The physical unity and symmetry of its area contrasts with the ‘shapeless vastness’ of the Pacific and thecorridor like form of the Atlantic. And “...considered geographically the Indian Ocean in its mainarea... has some of the features of land locked sea.”The climate of the Indian Ocean region varies from tropical to mild subtropical and itsgeography from deserts, lush paddies to freezing chill of Antarctica. And yet, a vital aspect of themonsoon winds, link very closely large parts of the region giving it the popular description of “monsoon ocean.” Along with these winds is the feature of surface currents in the Indian Ocean thatdescribe a set pattern throughout the entire year. The Ocean is “fairly safe for navigation throughoutthe year, though in some months the strength of the winds, occasional tropical and cyclonic storms do pose hazards”.
The rise of Islam in Arabia in the 7
century was a great happening in the world, and in thisregion. Islam could not remain confined to Arabian peninsula for long and within decades itconquered much of the Middle East. Its appeal spread to East Africa during 9” century where Arab-Muslim merchants married into local lineages and assumed leadership of tribal coalitions and theyeventually became the elites of the coastal Swahili society.
In Sudanic Africa, colonies of Muslimtraders became allied with local political elites and induced the rulers of the states there to acceptIslam.
While Islam gradually engulfed the present day Iraq and Iran it became the new faith of theSassanians and eastern parts of Byzantine empire. The chronicles of time mention the presence of sizeable settlements of Muslim merchants on Malabar coast of India and in the several cities up northas Indus in the 9
century. Mohammed Ibn-Qasim’s conquest of Sind in North India in the early 8
century and consequent attraction and conversion to Islam in Sind and beyond are well documentedfacts in history.
Sufis also helped to spread the message of Islam in the interiors of entire South Asiaas elsewhere in the region.
Islam was first introduced into Indonesia at the end of the 13
century by the merchants andSufis from Arabia and India. The appeal of this great religion and the sheer local exigenciessmoothened the way for the spread of Islam in Indonesia and Malaysia.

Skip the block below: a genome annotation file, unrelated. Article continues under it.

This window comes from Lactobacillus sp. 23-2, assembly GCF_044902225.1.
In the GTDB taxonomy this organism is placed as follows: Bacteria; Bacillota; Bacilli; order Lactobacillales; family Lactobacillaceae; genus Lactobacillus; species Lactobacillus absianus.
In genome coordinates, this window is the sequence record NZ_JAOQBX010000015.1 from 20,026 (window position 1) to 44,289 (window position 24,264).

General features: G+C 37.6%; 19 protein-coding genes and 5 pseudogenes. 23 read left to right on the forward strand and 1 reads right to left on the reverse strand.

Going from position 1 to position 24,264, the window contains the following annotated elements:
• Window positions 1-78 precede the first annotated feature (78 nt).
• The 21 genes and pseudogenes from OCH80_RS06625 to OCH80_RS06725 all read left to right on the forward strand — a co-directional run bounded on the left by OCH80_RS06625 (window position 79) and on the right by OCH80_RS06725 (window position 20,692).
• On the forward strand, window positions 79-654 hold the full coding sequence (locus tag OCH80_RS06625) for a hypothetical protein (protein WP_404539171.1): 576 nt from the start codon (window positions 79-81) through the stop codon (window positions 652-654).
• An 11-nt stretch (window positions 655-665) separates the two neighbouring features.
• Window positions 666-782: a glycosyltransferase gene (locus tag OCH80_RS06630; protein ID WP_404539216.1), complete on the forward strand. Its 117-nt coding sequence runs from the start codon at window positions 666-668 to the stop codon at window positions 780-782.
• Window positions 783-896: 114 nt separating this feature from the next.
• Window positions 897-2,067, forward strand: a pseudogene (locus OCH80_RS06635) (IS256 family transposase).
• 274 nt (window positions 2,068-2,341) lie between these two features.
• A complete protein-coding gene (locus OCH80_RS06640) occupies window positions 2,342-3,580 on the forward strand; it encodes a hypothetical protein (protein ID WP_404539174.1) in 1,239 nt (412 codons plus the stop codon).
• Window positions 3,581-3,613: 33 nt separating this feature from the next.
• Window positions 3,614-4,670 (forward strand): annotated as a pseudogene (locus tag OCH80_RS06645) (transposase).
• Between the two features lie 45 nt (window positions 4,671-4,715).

The islands in the western part of the Indian Ocean could also not remain untouched by the Islamic faith.The pertinent fact is that even though the lands and the people of the Muslim societies on thelittoral and the islands of the Indian Ocean display tremendous geographical, socio-economic, ethnic,cultural, historical, and other kinds of heterogeneity, the waters of the Ocean and the faith in Islam
have remained common factors among them. Islam provided them with a new concept of theuniverse, ethical rules, legal norms for daily behaviour, and ritual prescriptions for mediating therelations of human beings with God.Historically, the linkages and continuous multi-faceted activity on and across the Oceangoes back to pre-Christian millennia. The leitmotif of all such activities was primarily trade andcommerce and consequent exchange of populations. The major sea-farers and navigators in theIndian Ocean were the Arabs.
They traded with Indian ports and even carried their cargo as far eastas China. They also played great intermediaries between Asia and the Europe through trade. The presence of the formidable Ottoman, Safavid and Mughal empires also promoted trade activity in thearea. One can also not ignore the significance of the annual practice of performing
among theMuslims which has been playing a great catalyst in disseminating Islamic knowledge, increasingMuslim consciousness and solidarity. It also fostered a great trade network among the lands acrossthe Indian Ocean.
 No other religion has spread so enormously and extensively as Islam in the countriessurrounding the Indian Ocean though there existed massive centers of Hinduism, Buddhism and alsoChristianity in the region. One finds the Muslims inhabiting in almost all the littoral countries of theIndian Ocean and the island states, as shown in Table (1) below.
TABLE - 1The Muslim Presence in the Countries of the Indian Ocean
Country Muslim Population Country Muslim PopulationSouth Africa Very few Iran 99%Mozambique4 million Pakistan 95%Tanzania 98% in Zanzibar and 1/3 on mainland India 11.2%Bangladesh86.6%Kenya Arab-Muslims Myanmar3.6%SomaliaIslam is the state religion Thailand 4%Ethiopia 45%Malaysia53%Sudan Majority Indonesia 86.9%Egypt 90%MaldivesIslam is state religionJordan Majority Madagascar7%Saudi Arabia99%Mauritius 17%Yemen Majority Sri Lanka 7.36%Oman Majority Comoros Majority MuslimUAEEstablished religion is IslamQatarAll MuslimBahrain70% Bahrainis are MuslimsKuwait99%IraQ100%Source: THE EUROPA WORLD YEAR BOOK 2000 (London) 2000, VOL. I&II ANDWHITAKER’S ALMANAC 1998, THE STATIONERY OFFICE, LONDON,1997.As to which country can be called a Muslim country, there can be varied opinions. Here, for our convenience, we may take the majority of the population or the largest portion of the population